As the world deals with many challenges due to the 2020 outbreak of COVID-19, I talked to data protection expert Julian Hayes from Veneto Privacy regarding the prominence and development of contact tracing apps and how society can combat some of the privacy and data protection concerns that these platforms can entail.

Julian Hayes headshot

Julian Hayes

Julian Hayes is Managing Director of Veneto Privacy Services, a specialist data protection and security firm based in Dublin, Ireland. He has worked in the sphere of data protection for more than 16 years and is a specialist in app privacy & security design for major consumer service industries.

Minttu: What are the main challenges you see with the uptake of contact tracing apps?

Julian: I think it is good that there is a healthy debate on the subject of contact tracing apps at this time as we have seen much analysis on the implications for users of the app and what plans authorities plan to use with the data. From the outset, we must be mindful that the main objective of such app analysis is to protect society from the risk of infection or transmission of COVID-19.  With that in mind we must make sure that a balance is struck as much as possible to be able to protect individual citizens’ data, with that of protecting society from the virus.

There are two predominant models that are used for COVID-19 possible contagion detection that would be good to analyse from a security perspective.

  1. De-centralised App Models: This model utilises Bluetooth or other common device-to-device based connectivity solutions, where there is no collection point of information other than on the users’ devices.  A typical experience would be a confirmed COVID positive user would activate their status on the app as having currently or once tested positive for COVID.  Other devices in the user’s proximity would then be alerted when and, importantly, where they had encountered a close contact with the tested-positive user’s device.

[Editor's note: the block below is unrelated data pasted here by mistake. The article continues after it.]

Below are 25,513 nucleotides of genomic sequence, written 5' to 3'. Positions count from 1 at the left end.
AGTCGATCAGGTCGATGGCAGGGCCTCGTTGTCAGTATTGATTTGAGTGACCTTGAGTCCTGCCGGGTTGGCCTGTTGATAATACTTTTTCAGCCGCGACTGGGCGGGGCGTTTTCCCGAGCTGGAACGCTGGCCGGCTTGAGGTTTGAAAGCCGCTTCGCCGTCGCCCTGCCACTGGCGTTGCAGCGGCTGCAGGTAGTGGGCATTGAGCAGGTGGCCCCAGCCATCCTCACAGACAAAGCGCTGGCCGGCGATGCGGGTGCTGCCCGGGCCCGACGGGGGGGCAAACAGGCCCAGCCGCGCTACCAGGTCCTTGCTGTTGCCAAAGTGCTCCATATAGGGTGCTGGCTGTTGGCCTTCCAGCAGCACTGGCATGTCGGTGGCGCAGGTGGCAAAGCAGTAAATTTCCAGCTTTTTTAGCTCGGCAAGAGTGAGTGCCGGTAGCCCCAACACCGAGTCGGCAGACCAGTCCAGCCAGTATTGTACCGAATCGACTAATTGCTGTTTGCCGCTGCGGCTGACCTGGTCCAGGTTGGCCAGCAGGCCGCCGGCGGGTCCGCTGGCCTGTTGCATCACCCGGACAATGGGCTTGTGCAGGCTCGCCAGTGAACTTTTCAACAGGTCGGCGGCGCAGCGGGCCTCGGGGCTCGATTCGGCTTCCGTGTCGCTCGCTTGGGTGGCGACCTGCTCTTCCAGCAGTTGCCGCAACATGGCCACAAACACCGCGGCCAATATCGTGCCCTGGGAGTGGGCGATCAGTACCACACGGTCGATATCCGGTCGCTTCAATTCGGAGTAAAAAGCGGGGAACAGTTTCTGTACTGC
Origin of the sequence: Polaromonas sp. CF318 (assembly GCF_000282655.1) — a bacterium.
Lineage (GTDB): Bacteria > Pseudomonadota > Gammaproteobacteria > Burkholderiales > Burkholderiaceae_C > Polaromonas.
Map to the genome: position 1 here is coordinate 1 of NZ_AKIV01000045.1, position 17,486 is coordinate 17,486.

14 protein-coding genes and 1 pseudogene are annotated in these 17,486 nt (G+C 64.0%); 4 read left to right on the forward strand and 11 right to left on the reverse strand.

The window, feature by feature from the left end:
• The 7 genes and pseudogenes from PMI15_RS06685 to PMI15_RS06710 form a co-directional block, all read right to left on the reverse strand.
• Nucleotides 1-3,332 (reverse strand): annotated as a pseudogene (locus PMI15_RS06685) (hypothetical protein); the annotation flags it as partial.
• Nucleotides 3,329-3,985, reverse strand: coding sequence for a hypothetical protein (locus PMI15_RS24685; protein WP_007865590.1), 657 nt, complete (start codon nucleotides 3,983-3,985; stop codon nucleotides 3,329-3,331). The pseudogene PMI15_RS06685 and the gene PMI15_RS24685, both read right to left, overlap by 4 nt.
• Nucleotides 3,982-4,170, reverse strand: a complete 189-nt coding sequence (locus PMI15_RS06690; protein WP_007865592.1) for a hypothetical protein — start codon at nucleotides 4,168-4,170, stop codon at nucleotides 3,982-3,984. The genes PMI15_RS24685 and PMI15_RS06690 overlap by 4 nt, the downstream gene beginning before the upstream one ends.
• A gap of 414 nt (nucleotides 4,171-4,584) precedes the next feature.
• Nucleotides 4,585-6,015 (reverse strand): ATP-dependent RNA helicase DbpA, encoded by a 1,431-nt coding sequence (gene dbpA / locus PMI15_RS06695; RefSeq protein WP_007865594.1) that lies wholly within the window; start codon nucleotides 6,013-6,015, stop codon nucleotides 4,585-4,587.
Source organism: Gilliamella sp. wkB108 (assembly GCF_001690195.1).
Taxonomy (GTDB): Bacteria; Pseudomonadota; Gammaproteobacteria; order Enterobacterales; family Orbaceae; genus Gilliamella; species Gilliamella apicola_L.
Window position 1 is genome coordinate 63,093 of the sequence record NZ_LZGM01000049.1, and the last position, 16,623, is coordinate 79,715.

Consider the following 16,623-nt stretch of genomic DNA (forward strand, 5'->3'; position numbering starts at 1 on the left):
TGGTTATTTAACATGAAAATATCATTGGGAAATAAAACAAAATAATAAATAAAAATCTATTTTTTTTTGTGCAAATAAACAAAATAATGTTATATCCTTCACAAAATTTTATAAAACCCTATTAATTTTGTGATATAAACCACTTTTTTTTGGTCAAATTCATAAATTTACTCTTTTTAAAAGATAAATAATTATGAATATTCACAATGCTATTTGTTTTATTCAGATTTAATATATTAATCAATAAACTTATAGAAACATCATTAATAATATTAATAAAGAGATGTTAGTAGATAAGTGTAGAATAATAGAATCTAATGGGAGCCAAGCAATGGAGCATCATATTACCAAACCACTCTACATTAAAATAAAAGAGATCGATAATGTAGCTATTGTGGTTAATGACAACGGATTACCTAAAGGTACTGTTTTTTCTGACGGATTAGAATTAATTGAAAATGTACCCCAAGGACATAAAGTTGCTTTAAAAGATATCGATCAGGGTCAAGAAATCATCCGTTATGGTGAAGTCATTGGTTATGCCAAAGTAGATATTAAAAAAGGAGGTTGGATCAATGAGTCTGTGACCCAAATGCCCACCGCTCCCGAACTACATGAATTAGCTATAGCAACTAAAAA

2. Centralised App Models:The centralised app model is a central point of storage for all COVID app users, detailing all close encounter contacts that the user has come in close proximity to, again via Bluetooth or other near field communication technology. Broadly speaking, it will again require an action by a user to enlist themselves on the app as having contracted COVID previously or presently, although in some models some data regarding temperature checks etc. may be processed in the service to automatically categorise individuals based on specific protocols. The centralised model would be the preferred model for those agencies tasked with fighting the pandemic as it will give them a detailed, holistic view as to the spread of infection. Centralised comprehensive models can be more effective but are also open to much criticism for overreaching in the data that they process or, in extreme cases, abuse of data that is processed surreptitiously for other purposes by the state or other third parties.
Diagram showing the difference in contact tracing models - centralised vs decentralised

Source: BBC News

Some points to note here:

  • Both models are likely to have better valid detection and performance in rural areas rather than urban areas due to spatial issues – i.e. less devices per square metre and generally reduced concentration of user interaction.